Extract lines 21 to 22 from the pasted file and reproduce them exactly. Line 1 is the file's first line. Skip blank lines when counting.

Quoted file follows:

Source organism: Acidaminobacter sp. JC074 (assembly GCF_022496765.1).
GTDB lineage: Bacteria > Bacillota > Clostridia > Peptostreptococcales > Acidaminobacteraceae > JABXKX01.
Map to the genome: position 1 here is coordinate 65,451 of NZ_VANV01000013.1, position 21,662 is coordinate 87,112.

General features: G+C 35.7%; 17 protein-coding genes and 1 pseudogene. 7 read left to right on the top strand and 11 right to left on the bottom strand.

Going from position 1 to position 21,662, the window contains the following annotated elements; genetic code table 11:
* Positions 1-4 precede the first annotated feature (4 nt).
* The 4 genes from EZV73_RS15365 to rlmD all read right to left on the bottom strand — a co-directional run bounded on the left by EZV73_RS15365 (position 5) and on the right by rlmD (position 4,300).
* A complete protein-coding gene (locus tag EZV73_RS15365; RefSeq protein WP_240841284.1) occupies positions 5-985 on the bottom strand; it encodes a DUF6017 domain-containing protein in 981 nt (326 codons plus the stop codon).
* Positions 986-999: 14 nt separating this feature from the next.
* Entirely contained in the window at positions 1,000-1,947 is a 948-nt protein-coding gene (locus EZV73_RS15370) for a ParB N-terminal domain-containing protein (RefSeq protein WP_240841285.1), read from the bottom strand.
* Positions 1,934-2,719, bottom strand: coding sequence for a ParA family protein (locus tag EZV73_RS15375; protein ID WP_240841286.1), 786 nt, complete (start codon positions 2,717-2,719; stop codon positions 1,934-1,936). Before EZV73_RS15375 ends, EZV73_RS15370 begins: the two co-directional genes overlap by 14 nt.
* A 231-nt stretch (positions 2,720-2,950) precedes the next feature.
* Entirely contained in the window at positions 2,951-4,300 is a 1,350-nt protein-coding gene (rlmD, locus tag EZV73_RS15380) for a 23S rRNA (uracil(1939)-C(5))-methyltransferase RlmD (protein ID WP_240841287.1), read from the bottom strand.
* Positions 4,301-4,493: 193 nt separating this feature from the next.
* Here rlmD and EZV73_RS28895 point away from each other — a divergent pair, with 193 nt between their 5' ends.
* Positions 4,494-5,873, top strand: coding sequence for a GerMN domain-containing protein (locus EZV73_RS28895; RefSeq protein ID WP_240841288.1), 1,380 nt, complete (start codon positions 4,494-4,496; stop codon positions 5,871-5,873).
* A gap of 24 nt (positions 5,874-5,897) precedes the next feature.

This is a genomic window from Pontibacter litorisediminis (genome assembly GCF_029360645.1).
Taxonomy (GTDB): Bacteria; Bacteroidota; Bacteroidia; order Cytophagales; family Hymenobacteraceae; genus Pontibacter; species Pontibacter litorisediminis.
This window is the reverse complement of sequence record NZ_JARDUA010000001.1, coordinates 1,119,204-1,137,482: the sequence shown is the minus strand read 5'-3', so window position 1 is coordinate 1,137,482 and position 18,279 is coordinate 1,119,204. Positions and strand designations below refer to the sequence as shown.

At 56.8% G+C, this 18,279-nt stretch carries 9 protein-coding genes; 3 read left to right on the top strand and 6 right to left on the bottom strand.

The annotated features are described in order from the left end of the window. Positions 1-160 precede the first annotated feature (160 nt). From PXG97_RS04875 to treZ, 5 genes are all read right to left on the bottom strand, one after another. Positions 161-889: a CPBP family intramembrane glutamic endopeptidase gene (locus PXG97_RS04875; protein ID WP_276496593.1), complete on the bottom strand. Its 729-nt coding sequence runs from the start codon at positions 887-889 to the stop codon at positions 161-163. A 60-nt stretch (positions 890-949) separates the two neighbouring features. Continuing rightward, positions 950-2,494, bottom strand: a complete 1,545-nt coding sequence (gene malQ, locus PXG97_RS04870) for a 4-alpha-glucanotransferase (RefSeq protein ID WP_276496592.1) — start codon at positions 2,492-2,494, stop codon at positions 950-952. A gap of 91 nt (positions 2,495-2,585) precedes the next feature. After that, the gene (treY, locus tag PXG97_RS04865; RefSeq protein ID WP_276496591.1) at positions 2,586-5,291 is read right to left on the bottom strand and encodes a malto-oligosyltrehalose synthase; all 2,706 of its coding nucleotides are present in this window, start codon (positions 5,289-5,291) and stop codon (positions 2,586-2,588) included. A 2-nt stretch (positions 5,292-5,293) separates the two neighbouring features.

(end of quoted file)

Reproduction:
At 56.8% G+C, this 18,279-nt stretch carries 9 protein-coding genes; 3 read left to right on the top strand and 6 right to left on the bottom strand.

The annotated features are described in order from the left end of the window. Positions 1-160 precede the first annotated feature (160 nt). From PXG97_RS04875 to treZ, 5 genes are all read right to left on the bottom strand, one after another. Positions 161-889: a CPBP family intramembrane glutamic endopeptidase gene (locus PXG97_RS04875; protein ID WP_276496593.1), complete on the bottom strand. Its 729-nt coding sequence runs from the start codon at positions 887-889 to the stop codon at positions 161-163. A 60-nt stretch (positions 890-949) separates the two neighbouring features. Continuing rightward, positions 950-2,494, bottom strand: a complete 1,545-nt coding sequence (gene malQ, locus PXG97_RS04870) for a 4-alpha-glucanotransferase (RefSeq protein ID WP_276496592.1) — start codon at positions 2,492-2,494, stop codon at positions 950-952. A gap of 91 nt (positions 2,495-2,585) precedes the next feature. After that, the gene (treY, locus tag PXG97_RS04865; RefSeq protein ID WP_276496591.1) at positions 2,586-5,291 is read right to left on the bottom strand and encodes a malto-oligosyltrehalose synthase; all 2,706 of its coding nucleotides are present in this window, start codon (positions 5,289-5,291) and stop codon (positions 2,586-2,588) included. A 2-nt stretch (positions 5,292-5,293) separates the two neighbouring features.